I should have put the weasel word "many" in there.
Macs are very rare in Poland because historically they have been very expensive. My impression is they're targetted at people who even take pride in not knowing how their computer works. It just works, get out of the way ! Ubuntu shares the same mentality, it felt refreshing switching to Debian. The first Debian user I asked for help not only told me how to fix/configure something, but why. He didn't assume I was stupid or uninterested.
And some of these indies will grow into big companies. I strongly doubt they will say they could only do that as long as they were small. Cost can't be the main problem if the smallest game devs do it. I think it's cultural, and habitual. You can't teach an old dog new tricks.That being said, it is showing a shift in the indie dev mentality to make Linux support the default. Of course, it is still the indie devs who are doing this. But one big success story that had Linux support, and it should make a difference.
Linux and games is a bit of a chicken&egg scenario. People hesitate to make a full switch (I removed my windows partition when Ubuntu Breezy Badger was released) because they don't want to miss games. But big studios don't want to make games for a small audience.
I think Gabe Newell is right about saying people underestimate the importance of games (for operating systems).
My point exactly, a lot of people don't have an experience with installing Windows. As computers become more mainstream, even something relatively simple as this is seen as somewhat arcane. In the end, I think the attitude makes the biggest difference. A friend of our family owns a small business and is an entrpreneur in the original sense, aside from running a business he's always looking for an opportunity. Not just to sell or buy, but to learn something interesting. Actually he's a bit of an inventor, too. He had absolutely no problem switching to Linux. He had heard good things about it, and the laptop he was buying had it installed so rather than bitching he thought why not give it a try. He liked it. He doesn't play games, all the kinds of apps he needs run (I mean for example MS Office doesn't, but OpenOffice/LibreOffice works for him). The only unsolved issue is one video streaming website (not a porn euphemism, I don't remember the address) which is made with Silverlight. A language that even its creator, Microsoft, has abandoned.Perception is what matters.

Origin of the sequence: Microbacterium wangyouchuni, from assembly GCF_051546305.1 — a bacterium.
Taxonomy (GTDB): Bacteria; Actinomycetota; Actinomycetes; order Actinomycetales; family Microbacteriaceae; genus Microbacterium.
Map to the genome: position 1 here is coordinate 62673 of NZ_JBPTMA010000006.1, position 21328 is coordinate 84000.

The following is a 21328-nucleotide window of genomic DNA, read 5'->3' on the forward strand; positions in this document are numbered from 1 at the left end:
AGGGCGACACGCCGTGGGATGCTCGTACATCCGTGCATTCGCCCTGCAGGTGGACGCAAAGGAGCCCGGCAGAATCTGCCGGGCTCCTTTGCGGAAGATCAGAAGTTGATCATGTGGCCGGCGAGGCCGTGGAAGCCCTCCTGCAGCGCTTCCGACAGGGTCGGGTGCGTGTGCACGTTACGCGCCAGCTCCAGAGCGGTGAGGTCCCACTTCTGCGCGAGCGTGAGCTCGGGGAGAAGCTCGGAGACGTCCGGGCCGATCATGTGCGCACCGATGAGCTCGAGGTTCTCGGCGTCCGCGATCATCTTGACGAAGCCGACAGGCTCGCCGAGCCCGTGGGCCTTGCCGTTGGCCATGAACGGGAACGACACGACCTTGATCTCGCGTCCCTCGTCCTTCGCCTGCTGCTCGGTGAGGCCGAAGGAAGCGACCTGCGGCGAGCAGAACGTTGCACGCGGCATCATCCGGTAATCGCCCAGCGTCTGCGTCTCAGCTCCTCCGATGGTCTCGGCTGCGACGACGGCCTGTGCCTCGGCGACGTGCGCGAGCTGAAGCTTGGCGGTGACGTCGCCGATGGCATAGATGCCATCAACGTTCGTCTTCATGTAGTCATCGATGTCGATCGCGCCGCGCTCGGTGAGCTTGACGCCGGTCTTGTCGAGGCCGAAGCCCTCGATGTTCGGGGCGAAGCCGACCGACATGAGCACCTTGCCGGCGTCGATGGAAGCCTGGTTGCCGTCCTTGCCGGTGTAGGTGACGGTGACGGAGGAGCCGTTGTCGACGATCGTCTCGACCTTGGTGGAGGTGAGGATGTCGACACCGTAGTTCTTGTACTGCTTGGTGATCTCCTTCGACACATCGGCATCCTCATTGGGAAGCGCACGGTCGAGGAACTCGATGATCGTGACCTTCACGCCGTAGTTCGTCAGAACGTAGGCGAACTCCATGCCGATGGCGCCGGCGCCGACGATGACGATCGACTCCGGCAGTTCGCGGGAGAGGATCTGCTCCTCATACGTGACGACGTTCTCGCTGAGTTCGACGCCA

And good for you that you have annecdotal evidence of windows problems and that you have a system. Most people tend to buy those crappy pre-made systems though, so they can't use your system.
Oh, he's past 60.
A valid point, but I find myself less and less interested in AAA games. I have always greatly valued creativity and thought provoking stuff. These days I'm finding myself playing quite a lot boardgames, and RPS is partially to blame for this. I share Greg Costikyan's view on games.I like unity and wish they would support linux with the editor itself. But I doubt Activision and Bioware are using Unity :p
The last AAA game I bought was Quake Wars or Prey.Based on your post, I get the feeling you play a lot of indie/indie-esque games. And those do often get linux support. But it is going to be the big devs/publishers who really start a shift. Valve is going to give them the option and try to start the ball rolling, but it won't really take off until Activision or EA start supporting Linux too (as the default case).
See above, big devs are made out of small devs. Which is not always a good thing, Runic Games is 30 people and they want to grow to 25. One of the big names in the company said with a smaller team they can focus just on making games instead of politics. Also Brian Fargo seems to have some sentiment, he hopes Kickstarter will help revive medium sized game developers.
Capitalism, especially the American breed of it, places too much emphasis on growth, often even growth over documented ability to create profit ! I think it all stems from XIV century, which to my knowledge is the time when kings and other rulers started issuing centralized currency. Prior to that you had many types of currency in any given area. Unsurprisingly, the best way to use it was to spend it quickly instead of saving, because individual currencies were much less stable. This is why merchants thrived - they were the ones with skills and the drive to keep making money. Kings and nobility didn't profit, they inherited money and that works even when you're a bad businessman or lazy :-). They didn't centralize currency out of kindness of their hearts (to stabilize it), but to enable loans with an interest rate. Which means earning money while not doing much.